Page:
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From Henri Yandell <bay...@apache.org>
Subject Re: [QUESTION] Importing a project from GitHub
Date Mon, 09 Feb 2015 07:08:27 GMT
Simple approach:

  Review every GitHub contributor's commits.
  Remove any contributor from the list whose PRs were minimal (where I
think code related to the final product has a different 'minimal' bar than
build/Test code).
  Get CLA or grant from every GitHub contributor.

#2 is the one that involves thinking work. I suggest that the project do
that on a wiki, then have Legal PMC audit it.

Hen

On Sun, Feb 8, 2015 at 3:46 PM, Ted Dunning <ted.dunning@gmail.com> wrote:

>
> Henri,
>
> Thanks for spotting that.
>
> That makes the license a bit more clear.  It doesn't change the lack of
> copyright headers.  How important those are is an open question, but having
> them does at least allow one to say that everybody who changed those files
> had a very strong chance of seeing what the licensing model is.
>
>
>
> On Sun, Feb 8, 2015 at 7:53 AM, Henri Yandell <bayard@apache.org> wrote:
>
>>
>> On the '2 months old LICENSE.md' - looks like there was a rename (a lot
>> of renaming/moving as file history seems to only b 4 months in that repo
>> despite 4 year commit history).
>>
>> Here's the Apache LICENSE file 4 years back on the original commit:
>>
>>
>> https://github.com/dscape/nano/commits/837da4b8258bbb72a92aa1136686d88f0af12eed/LICENSE
>>
>> Hen
>>
>> On Fri, Feb 6, 2015 at 6:31 PM, Ted Dunning <ted.dunning@gmail.com>
>> wrote:
>>
>>> Some information based on perusal of the github repo in question.
>>>
>>> The nano project did not obviously manage their IP cleanly.  The project
>>> LICENSE file was added only two months ago (and it is clearly not identical
>>> to the standard ASL, if only because of lower-casing).  None of the source
>>> files appear to have license headers.
>>>
>>> Many of the smaller contributors have made contributions larger than 100
>>> lines of code.
>>>
>>> I can't say what this means, but it does provide some background and
>>> distinguishes the case from FlexUnit.
>>>
>>>
>>> On Fri, Feb 6, 2015 at 8:09 AM, Alex Harui <aharui@adobe.com> wrote:
>>>
>>>> Apache Flex accepted FlexUnit from GitHub.  The GH community for
>>>> FlexUnit
>>>> had managed its IP cleanly.  The contributors signed contributor
>>>> agreements giving the main contributors right to donate.
>>>>
>>>> -Alex
>>>>
>>>> On 2/6/15, 7:31 AM, "Jan Lehnardt" <jan@apache.org> wrote:
>>>>
>>>> >Dear legal-discuss,
>>>> >
>>>> >(if this isn’t the right list to ask this, please direct be to the
>>>> >correct place).
>>>> >
>>>> >The CouchDB community was approached by the lead developer of
>>>> >https://github.com/dscape/nano to have the project become apart of
>>>> Apache
>>>> >CouchDB. The community has voiced some interest in pursuing this. There
>>>> >has not been a vote on this yet, though, this is just to clear any
>>>> >preliminary concerns.
>>>> >
>>>> >Is there a precedent for importing GitHub projects to the ASF?
>>>> >
>>>> >In particular, how do we handle the GitHub-usual main-dev-team + lots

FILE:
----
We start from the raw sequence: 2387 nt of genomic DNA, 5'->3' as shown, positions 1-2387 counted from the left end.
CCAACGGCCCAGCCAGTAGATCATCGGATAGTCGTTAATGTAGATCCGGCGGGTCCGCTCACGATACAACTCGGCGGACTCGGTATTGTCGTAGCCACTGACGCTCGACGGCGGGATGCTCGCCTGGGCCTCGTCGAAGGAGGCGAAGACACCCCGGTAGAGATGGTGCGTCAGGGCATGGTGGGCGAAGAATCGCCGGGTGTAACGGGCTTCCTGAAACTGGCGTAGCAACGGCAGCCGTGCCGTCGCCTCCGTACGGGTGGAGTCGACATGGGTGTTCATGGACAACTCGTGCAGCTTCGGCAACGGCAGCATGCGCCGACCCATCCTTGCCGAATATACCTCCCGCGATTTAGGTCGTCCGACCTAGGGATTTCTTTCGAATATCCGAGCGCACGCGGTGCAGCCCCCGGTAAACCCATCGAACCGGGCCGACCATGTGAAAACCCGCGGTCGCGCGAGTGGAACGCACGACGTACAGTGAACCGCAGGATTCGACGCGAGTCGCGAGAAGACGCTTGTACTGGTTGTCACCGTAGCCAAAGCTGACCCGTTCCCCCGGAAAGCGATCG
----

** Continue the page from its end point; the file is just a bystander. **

>>>> of
>>>> >drive-by-contrbutors without a clear copyright assignment step in
>>>> place?
>>>> >
>>>> >While the lead developer and copyright holder as per the projects
>>>> >README.md has made the most significant contributions (412 commits /
>>>> >41,036++ / 39,540--), some of the other contributors have
>>>> >not-insignificant (double negative alert!) contributions (17 commits
/
>>>> >613++ / 53--, e.g., see
>>>> >https://github.com/dscape/nano/graphs/contributors for details).
>>>> >
>>>> >As per ASF requirements, is the lead developer in a position to donate
>>>> >the project as a whole to the ASF?
>>>> >
>>>> >Which, if any, of the other contributors will have to co-sign the
>>>> >donation? Or put their contributions under an ICLA of their own? Or
>>>> what
>>>> >other things need to be done?
>>>> >
>>>> >FWIW, the second most prolific contributor expressed interest in moving
>>>> >to the ASF with the project, all legalities covered. The rest are
>>>> pretty
>>>> >much inactive at this point, or have only made insignificant
>>>> >contributions, that were clearly meant to be included in the main
>>>> project.
>>>> >
>>>> >* * *
>>>> >
>>>> >My understanding is that getting the main contributors / active
>>>> >maintainers to do a software grant and/or ICLA will do the trick, as
>>>> >minor contributions that were meant to be included in the project (as
>>>> per
>>>> >regular ASF contributions guidelines), don’t need the legal red tape.
>>>> >
>>>> >That said, where do we make the cut off for significant contributions?
>>>> In
>>>> >the given project, my gut feeling says contributors #1 and #2
>>>> >(https://github.com/dscape/nano/graphs/contributors) will cover what
>>>> we
>>>> >need, but I’d like to get confirmation on this before proceeding.
>>>> >
>>>> >Assume all the other bits (license, dependencies, community vote) would
>>>> >be sorted.
>>>> >
>>>> >Does the above sound reasonable or am I way off on any point?
>>>> >
>>>> >Thank you for your advice!
>>>> >Best
>>>> >Jan
>>>> >--
>>>> >
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>>>> >
>>>>
>>>>
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>>>>
>>>
>>
>

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